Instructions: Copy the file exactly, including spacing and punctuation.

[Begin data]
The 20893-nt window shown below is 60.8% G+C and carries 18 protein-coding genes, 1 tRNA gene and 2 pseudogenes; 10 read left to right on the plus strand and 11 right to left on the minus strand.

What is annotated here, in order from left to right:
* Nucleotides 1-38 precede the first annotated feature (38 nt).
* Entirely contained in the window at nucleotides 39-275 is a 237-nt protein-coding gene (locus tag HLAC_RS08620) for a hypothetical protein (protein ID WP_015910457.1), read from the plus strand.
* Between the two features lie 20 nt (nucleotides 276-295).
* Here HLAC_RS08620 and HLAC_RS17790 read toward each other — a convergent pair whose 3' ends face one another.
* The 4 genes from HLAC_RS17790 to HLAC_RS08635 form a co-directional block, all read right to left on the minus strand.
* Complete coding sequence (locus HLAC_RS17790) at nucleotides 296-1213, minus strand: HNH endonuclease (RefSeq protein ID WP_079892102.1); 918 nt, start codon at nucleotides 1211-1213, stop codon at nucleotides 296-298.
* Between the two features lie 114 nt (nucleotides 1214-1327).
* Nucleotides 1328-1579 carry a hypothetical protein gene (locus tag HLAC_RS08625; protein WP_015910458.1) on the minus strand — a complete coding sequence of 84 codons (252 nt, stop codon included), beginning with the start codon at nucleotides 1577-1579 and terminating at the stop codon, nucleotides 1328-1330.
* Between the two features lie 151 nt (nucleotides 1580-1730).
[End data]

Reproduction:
The 20893-nt window shown below is 60.8% G+C and carries 18 protein-coding genes, 1 tRNA gene and 2 pseudogenes; 10 read left to right on the plus strand and 11 right to left on the minus strand.

What is annotated here, in order from left to right:
* Nucleotides 1-38 precede the first annotated feature (38 nt).
* Entirely contained in the window at nucleotides 39-275 is a 237-nt protein-coding gene (locus tag HLAC_RS08620) for a hypothetical protein (protein ID WP_015910457.1), read from the plus strand.
* Between the two features lie 20 nt (nucleotides 276-295).
* Here HLAC_RS08620 and HLAC_RS17790 read toward each other — a convergent pair whose 3' ends face one another.
* The 4 genes from HLAC_RS17790 to HLAC_RS08635 form a co-directional block, all read right to left on the minus strand.
* Complete coding sequence (locus HLAC_RS17790) at nucleotides 296-1213, minus strand: HNH endonuclease (RefSeq protein ID WP_079892102.1); 918 nt, start codon at nucleotides 1211-1213, stop codon at nucleotides 296-298.
* Between the two features lie 114 nt (nucleotides 1214-1327).
* Nucleotides 1328-1579 carry a hypothetical protein gene (locus tag HLAC_RS08625; protein WP_015910458.1) on the minus strand — a complete coding sequence of 84 codons (252 nt, stop codon included), beginning with the start codon at nucleotides 1577-1579 and terminating at the stop codon, nucleotides 1328-1330.
* Between the two features lie 151 nt (nucleotides 1580-1730).